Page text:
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10 things that can affect your life insurance rates

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Life insurance companies assess your risks when deciding whether to insure you and how much to charge. They use a wide range of factors to evaluate the risk -- especially for a term life insurance policy.

Prices for term policies have been particularly competitive over the past several years, especially for the healthiest people. Insurers tend to have several rate classes:

  • Super preferred
  • Preferred
  • Regular-plus
  • Standard or regular
  • Higher "table rates" for people with health conditions

You must meet stringent criteria to qualify for the preferred rates. The requirements aren’t just based on your health. Insurers explore other areas of your life that could increase your risk of dying early.

"In order to get rates that low, companies have worked hard to do better at figuring out mortality," says Robert Gleeson, medical consultant for the American Council of Life Insurers.

Term life insurance companies want to offer the best rate to get your business while balancing the risk that they'll have to pay a death benefit. The rates for the healthiest people are quite low. For example, a 40-year-old non-smoking man in excellent health can get a $500,000, 20-year term policy for under $350 per year.

The risk factors change over time. Medical conditions that once caused an automatic rejection aren't as much of a problem now.

"Medical histories that at one point would have not allowed a person to get insurance, now you have the potential of being covered," says Joel Jones, vice president and chief underwriter for Mutual Trust Life Insurance in Oak Brook, IL, and a Society of Actuaries volunteer.

For example, insurers would automatically decline your application if you had a heart attack.

"They weren't going to take a risk on you," says Gleeson. "But as we have learned more medical information, we've been able to stratify heart attacks."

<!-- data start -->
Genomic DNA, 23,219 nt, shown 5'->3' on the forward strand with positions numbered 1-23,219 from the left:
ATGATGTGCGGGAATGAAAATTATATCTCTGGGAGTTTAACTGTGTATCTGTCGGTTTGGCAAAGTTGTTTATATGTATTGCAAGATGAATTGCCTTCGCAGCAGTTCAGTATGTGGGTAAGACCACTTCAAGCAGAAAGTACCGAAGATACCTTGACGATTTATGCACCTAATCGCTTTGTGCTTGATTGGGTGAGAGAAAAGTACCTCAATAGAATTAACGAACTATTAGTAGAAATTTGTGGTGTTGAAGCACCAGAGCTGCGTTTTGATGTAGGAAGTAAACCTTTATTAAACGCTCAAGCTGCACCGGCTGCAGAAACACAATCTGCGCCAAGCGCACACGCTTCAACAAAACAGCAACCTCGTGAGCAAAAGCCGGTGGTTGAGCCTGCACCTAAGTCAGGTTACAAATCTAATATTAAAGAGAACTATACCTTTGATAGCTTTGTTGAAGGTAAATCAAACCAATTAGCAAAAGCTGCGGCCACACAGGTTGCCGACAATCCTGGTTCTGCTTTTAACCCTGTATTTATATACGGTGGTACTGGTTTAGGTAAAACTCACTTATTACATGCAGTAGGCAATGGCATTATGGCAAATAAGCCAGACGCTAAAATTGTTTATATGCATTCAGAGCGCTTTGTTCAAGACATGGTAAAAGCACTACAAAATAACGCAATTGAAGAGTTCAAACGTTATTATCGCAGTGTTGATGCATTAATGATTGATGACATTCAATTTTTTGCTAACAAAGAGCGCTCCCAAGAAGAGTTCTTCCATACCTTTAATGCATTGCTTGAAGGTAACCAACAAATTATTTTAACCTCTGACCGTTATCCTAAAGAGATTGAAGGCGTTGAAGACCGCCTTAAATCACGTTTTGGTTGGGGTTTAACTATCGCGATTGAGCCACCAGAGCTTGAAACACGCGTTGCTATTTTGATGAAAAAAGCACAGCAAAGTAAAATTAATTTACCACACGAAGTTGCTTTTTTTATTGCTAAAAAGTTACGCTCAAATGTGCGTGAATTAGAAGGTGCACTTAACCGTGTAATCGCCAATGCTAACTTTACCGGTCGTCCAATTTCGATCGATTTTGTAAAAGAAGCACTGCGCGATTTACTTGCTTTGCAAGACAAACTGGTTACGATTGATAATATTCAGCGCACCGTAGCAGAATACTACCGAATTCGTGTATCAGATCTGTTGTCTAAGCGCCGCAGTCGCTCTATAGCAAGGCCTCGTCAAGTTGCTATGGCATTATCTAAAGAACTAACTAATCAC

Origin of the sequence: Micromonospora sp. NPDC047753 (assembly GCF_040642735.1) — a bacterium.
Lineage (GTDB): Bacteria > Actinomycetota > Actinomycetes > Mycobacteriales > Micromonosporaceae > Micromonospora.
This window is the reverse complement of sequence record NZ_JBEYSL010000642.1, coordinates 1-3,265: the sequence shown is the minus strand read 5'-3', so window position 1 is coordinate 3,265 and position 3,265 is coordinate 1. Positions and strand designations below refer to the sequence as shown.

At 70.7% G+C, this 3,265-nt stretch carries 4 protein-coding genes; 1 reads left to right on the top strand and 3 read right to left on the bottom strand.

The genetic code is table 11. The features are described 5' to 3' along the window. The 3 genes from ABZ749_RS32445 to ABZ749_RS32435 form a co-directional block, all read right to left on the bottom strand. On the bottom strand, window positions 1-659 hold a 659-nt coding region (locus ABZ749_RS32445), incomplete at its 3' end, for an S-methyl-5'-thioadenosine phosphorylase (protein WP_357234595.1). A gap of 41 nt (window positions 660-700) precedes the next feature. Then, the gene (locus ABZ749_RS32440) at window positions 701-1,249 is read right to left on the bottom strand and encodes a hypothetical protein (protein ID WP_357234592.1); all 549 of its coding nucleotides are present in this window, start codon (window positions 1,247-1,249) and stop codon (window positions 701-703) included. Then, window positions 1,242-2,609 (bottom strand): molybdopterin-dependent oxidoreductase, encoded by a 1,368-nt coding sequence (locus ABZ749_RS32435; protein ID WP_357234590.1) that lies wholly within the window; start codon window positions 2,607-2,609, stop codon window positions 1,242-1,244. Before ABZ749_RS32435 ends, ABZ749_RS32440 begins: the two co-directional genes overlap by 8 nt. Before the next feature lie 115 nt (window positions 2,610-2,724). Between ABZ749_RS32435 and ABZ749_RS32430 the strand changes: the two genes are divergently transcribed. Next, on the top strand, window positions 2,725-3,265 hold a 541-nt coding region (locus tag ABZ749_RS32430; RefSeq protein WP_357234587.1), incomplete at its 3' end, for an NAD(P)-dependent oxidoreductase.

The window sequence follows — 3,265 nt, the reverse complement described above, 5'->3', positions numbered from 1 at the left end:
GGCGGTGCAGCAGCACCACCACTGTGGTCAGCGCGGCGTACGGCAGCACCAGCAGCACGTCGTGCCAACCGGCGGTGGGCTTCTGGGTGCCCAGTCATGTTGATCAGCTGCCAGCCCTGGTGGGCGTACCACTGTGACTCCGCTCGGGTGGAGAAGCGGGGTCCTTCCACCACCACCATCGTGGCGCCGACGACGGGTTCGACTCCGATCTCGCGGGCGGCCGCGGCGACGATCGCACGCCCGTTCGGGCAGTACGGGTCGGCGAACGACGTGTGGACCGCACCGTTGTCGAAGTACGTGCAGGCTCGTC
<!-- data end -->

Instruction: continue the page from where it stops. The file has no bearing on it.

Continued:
During the underwriting process, the insurer will look at your medical records. "If the person had a heart attack and a stent put in, no heart damage, rigorous control of cholesterol and blood pressure and seeing their doctor regularly, the insurer will look at that very favorably," he says.

Life insurance companies don’t gauge risk the same. Gleeson says some insurers perform minimal underwriting and charge a higher price, while other companies are more diligent about underwriting.

Don't be surprised if the insurance company asks about the following:

Your age

Your gender

Smoking status

Medical history

Cholestoral and blood pressure

Height and weight

Family medical history

Motor vehicle record

Hobbies

Travel

Your age

Age makes the biggest difference in your premiums and often affects how many follow-up questions the insurer asks. The younger you are, the less likely you will die soon -- especially while you have a 20- or 30-year term policy.

Here are the average annual premiums for a $500,000, 20-year level term life policy for a nonsmoking man in excellent health:

  • 30 years old: $406
  • 40 years old: $622
  • 50 years old: $1,461
  • 60 years old: $3,997

The insurer may also ask fewer questions if you're younger and applying for a smaller policy.

"A 30-year-old applying for a $100,000 policy may be a simple nonmedical form with a few questions about height and weight, smoking history and no blood or urine and you're done," says Gleeson.

Your gender

Premiums are usually lower for women than they are for men because their average life expectancy is longer.

Let’s take a look at the same average annual premium for a $500,000, 20-year term life policy, but this time we’ll compare the costs for a nonsmoking woman in excellent health:

  • 30 years old: $341
  • 40 years old: $518
  • 50 years old: $1,114
  • 60 years old: $2,833

As you can see, a woman could pay hundreds or more less annually on average for a 20-year policy.

However, for group insurance, men and women usually pay the same rates, says Rob McGee, senior director of absence and disability management for Willis Towers Watson, a benefits consulting firm.

If your employer gives you the option to buy life insurance at group rates, compare the premiums to the cost of getting coverage on your own.

Smoking status

Smoking makes a big difference in your rates because of the impact on mortality. Smokers can pay twice or three times more than what it costs a nonsmoker.

"Smoking more than doubles your mortality, regardless of age," says Gleeson. "It's a pretty important factor."

Here are the average annual premiums for a $500,000, 20-year term life policy for a woman who is a smoker and deemed as regular or standard health:

  • 30 years old: $991
  • 40 years old: $1,811
  • 50 years old: $4,047